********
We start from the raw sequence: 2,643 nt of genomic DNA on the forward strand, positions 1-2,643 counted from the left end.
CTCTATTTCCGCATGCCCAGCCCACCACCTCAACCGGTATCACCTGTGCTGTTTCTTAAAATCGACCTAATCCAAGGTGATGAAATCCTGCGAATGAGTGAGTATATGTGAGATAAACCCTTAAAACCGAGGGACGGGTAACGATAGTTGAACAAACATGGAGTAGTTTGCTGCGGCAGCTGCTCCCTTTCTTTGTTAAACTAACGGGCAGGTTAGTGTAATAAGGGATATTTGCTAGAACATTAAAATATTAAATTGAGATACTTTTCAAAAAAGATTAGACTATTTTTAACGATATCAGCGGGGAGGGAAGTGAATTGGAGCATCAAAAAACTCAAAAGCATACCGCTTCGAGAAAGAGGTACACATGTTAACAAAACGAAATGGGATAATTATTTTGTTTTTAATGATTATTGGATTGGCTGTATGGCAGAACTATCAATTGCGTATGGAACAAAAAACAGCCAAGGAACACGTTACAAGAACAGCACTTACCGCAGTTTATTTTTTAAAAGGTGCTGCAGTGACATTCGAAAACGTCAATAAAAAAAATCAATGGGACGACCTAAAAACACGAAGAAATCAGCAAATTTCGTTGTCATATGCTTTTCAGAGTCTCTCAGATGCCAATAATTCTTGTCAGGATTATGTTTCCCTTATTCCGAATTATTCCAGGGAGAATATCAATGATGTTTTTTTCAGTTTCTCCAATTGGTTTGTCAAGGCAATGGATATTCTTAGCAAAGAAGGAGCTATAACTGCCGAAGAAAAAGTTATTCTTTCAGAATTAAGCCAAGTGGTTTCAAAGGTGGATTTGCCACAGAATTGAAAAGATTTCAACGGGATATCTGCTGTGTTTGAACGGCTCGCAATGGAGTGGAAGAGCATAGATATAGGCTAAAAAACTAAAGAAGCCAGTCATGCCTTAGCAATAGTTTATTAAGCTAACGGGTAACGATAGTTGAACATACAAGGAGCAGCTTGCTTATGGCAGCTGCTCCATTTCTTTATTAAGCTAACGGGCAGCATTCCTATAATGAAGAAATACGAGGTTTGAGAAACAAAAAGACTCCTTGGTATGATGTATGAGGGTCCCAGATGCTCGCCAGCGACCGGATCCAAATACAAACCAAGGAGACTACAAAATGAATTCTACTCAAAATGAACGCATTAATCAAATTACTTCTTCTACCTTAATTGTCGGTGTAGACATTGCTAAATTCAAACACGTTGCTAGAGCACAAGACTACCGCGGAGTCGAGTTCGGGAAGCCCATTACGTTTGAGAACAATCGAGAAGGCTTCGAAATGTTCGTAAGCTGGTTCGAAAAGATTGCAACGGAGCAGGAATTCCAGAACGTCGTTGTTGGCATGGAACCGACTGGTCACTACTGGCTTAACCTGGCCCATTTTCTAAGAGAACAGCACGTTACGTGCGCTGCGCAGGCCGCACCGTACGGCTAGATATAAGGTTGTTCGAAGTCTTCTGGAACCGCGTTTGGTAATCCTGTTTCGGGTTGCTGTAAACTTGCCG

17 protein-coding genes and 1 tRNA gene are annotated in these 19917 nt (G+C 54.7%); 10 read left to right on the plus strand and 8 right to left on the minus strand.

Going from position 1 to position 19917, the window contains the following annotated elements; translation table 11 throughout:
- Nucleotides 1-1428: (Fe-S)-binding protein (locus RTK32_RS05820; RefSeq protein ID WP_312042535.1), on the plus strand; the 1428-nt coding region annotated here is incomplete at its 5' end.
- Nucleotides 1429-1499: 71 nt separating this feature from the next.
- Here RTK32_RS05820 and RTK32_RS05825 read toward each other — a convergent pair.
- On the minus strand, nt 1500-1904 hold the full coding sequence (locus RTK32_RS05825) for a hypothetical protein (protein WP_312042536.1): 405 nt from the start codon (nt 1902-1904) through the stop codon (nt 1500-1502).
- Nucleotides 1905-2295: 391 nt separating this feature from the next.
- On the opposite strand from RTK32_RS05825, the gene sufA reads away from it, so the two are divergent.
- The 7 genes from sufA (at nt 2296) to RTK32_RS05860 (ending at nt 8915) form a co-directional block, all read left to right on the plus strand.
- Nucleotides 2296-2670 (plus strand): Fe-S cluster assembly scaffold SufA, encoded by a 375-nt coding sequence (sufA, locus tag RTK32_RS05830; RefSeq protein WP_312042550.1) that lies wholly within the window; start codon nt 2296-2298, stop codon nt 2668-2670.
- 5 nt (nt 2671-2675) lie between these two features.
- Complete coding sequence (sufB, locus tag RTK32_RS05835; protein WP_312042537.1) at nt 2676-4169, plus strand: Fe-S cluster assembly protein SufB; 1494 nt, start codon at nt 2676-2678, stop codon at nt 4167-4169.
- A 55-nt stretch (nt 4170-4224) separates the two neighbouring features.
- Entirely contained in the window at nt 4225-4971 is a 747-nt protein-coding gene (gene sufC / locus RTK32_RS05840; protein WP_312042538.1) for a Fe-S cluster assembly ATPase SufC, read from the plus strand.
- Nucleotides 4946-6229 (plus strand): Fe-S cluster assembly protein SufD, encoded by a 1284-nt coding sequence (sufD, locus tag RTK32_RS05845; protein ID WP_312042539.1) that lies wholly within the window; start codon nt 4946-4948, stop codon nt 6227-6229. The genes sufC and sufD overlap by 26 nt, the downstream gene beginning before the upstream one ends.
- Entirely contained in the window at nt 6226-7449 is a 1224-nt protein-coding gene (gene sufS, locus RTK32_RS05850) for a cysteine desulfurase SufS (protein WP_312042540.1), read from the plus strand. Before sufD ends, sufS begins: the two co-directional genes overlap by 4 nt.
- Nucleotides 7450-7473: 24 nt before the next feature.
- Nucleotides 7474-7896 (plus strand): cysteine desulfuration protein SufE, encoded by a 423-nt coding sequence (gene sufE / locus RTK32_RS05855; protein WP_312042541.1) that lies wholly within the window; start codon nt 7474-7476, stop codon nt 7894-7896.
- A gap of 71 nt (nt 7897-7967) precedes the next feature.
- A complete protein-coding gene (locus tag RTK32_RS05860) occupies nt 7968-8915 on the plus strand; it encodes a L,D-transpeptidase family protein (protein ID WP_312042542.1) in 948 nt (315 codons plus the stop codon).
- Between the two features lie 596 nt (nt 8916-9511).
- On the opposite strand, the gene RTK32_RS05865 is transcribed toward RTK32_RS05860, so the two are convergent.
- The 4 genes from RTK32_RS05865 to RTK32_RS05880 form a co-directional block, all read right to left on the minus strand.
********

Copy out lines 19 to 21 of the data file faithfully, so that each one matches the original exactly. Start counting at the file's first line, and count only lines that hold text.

- Nucleotides 7450-7473: 24 nt before the next feature.
- Nucleotides 7474-7896 (plus strand): cysteine desulfuration protein SufE, encoded by a 423-nt coding sequence (gene sufE / locus RTK32_RS05855; protein WP_312042541.1) that lies wholly within the window; start codon nt 7474-7476, stop codon nt 7894-7896.
- A gap of 71 nt (nt 7897-7967) precedes the next feature.